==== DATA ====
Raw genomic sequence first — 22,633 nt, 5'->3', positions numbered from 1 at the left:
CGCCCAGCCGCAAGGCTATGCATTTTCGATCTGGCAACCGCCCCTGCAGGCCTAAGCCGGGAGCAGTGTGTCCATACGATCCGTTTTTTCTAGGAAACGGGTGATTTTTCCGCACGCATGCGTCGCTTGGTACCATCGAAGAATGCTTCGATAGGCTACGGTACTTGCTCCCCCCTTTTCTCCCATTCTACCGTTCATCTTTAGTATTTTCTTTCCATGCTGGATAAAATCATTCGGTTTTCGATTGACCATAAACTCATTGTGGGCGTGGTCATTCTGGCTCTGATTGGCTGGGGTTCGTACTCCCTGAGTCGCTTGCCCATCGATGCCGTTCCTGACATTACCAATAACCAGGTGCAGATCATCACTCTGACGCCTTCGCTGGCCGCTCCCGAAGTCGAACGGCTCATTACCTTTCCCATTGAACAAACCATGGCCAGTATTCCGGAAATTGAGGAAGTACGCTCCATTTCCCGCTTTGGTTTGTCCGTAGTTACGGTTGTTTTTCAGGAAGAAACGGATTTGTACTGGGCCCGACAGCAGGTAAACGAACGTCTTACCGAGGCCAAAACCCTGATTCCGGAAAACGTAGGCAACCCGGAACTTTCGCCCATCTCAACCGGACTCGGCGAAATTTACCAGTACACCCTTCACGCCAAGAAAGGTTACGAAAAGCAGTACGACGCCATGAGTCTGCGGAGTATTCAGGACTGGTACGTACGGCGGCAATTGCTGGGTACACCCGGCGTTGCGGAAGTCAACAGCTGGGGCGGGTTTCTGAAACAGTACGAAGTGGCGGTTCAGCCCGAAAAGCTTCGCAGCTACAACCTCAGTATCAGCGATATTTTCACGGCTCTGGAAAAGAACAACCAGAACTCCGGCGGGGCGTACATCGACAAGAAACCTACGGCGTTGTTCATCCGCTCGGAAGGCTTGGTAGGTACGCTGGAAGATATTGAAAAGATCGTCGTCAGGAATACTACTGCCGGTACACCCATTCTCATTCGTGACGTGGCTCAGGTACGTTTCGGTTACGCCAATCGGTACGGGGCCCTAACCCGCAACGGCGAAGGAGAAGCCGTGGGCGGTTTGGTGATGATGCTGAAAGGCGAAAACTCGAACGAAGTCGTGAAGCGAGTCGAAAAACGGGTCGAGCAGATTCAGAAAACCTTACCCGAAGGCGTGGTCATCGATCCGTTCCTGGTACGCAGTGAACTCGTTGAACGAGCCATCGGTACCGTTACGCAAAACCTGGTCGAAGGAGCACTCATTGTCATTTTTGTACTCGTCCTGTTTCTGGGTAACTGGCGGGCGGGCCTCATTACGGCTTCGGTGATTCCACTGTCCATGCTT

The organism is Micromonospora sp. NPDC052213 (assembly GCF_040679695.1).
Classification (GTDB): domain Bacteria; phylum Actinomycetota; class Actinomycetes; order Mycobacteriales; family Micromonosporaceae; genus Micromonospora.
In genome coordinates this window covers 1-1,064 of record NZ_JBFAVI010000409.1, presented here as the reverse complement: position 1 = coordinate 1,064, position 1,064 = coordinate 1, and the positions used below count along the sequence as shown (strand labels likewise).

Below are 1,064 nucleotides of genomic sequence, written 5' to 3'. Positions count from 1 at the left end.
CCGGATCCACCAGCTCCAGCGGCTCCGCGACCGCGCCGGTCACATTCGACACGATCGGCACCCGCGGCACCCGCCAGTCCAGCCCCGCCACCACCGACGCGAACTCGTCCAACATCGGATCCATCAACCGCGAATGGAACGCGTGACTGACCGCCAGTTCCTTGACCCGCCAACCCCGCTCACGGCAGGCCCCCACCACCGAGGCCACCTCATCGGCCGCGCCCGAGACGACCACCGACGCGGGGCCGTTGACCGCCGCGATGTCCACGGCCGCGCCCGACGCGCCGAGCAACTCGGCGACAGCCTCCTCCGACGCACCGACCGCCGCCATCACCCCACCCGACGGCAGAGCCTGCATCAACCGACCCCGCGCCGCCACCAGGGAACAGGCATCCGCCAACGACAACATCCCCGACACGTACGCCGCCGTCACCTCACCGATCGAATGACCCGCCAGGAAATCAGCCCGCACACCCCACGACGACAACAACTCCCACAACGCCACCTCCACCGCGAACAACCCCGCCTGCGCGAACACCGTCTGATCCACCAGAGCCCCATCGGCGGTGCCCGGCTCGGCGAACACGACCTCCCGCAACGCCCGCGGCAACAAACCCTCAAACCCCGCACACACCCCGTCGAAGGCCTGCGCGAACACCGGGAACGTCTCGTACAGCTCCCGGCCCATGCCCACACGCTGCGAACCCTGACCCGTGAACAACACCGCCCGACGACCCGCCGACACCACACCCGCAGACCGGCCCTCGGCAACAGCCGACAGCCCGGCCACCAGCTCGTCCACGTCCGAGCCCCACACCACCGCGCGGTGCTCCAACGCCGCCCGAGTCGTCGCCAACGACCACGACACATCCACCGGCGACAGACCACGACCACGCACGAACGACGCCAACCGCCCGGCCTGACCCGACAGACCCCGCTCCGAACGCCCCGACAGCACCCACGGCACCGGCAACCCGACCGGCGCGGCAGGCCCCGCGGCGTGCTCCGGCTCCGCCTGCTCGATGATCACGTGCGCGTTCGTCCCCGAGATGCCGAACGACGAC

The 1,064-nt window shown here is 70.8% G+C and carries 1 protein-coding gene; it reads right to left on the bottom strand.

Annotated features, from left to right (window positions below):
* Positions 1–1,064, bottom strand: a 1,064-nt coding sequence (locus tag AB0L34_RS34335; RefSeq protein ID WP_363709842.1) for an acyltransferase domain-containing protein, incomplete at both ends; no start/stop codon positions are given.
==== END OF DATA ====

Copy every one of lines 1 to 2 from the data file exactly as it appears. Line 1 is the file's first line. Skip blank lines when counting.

Raw genomic sequence first — 22,633 nt, 5'->3', positions numbered from 1 at the left:
CGCCCAGCCGCAAGGCTATGCATTTTCGATCTGGCAACCGCCCCTGCAGGCCTAAGCCGGGAGCAGTGTGTCCATACGATCCGTTTTTTCTAGGAAACGGGTGATTTTTCCGCACGCATGCGTCGCTTGGTACCATCGAAGAATGCTTCGATAGGCTACGGTACTTGCTCCCCCCTTTTCTCCCATTCTACCGTTCATCTTTAGTATTTTCTTTCCATGCTGGATAAAATCATTCGGTTTTCGATTGACCATAAACTCATTGTGGGCGTGGTCATTCTGGCTCTGATTGGCTGGGGTTCGTACTCCCTGAGTCGCTTGCCCATCGATGCCGTTCCTGACATTACCAATAACCAGGTGCAGATCATCACTCTGACGCCTTCGCTGGCCGCTCCCGAAGTCGAACGGCTCATTACCTTTCCCATTGAACAAACCATGGCCAGTATTCCGGAAATTGAGGAAGTACGCTCCATTTCCCGCTTTGGTTTGTCCGTAGTTACGGTTGTTTTTCAGGAAGAAACGGATTTGTACTGGGCCCGACAGCAGGTAAACGAACGTCTTACCGAGGCCAAAACCCTGATTCCGGAAAACGTAGGCAACCCGGAACTTTCGCCCATCTCAACCGGACTCGGCGAAATTTACCAGTACACCCTTCACGCCAAGAAAGGTTACGAAAAGCAGTACGACGCCATGAGTCTGCGGAGTATTCAGGACTGGTACGTACGGCGGCAATTGCTGGGTACACCCGGCGTTGCGGAAGTCAACAGCTGGGGCGGGTTTCTGAAACAGTACGAAGTGGCGGTTCAGCCCGAAAAGCTTCGCAGCTACAACCTCAGTATCAGCGATATTTTCACGGCTCTGGAAAAGAACAACCAGAACTCCGGCGGGGCGTACATCGACAAGAAACCTACGGCGTTGTTCATCCGCTCGGAAGGCTTGGTAGGTACGCTGGAAGATATTGAAAAGATCGTCGTCAGGAATACTACTGCCGGTACACCCATTCTCATTCGTGACGTGGCTCAGGTACGTTTCGGTTACGCCAATCGGTACGGGGCCCTAACCCGCAACGGCGAAGGAGAAGCCGTGGGCGGTTTGGTGATGATGCTGAAAGGCGAAAACTCGAACGAAGTCGTGAAGCGAGTCGAAAAACGGGTCGAGCAGATTCAGAAAACCTTACCCGAAGGCGTGGTCATCGATCCGTTCCTGGTACGCAGTGAACTCGTTGAACGAGCCATCGGTACCGTTACGCAAAACCTGGTCGAAGGAGCACTCATTGTCATTTTTGTACTCGTCCTGTTTCTGGGTAACTGGCGGGCGGGCCTCATTACGGCTTCGGTGATTCCACTGTCCATGCTT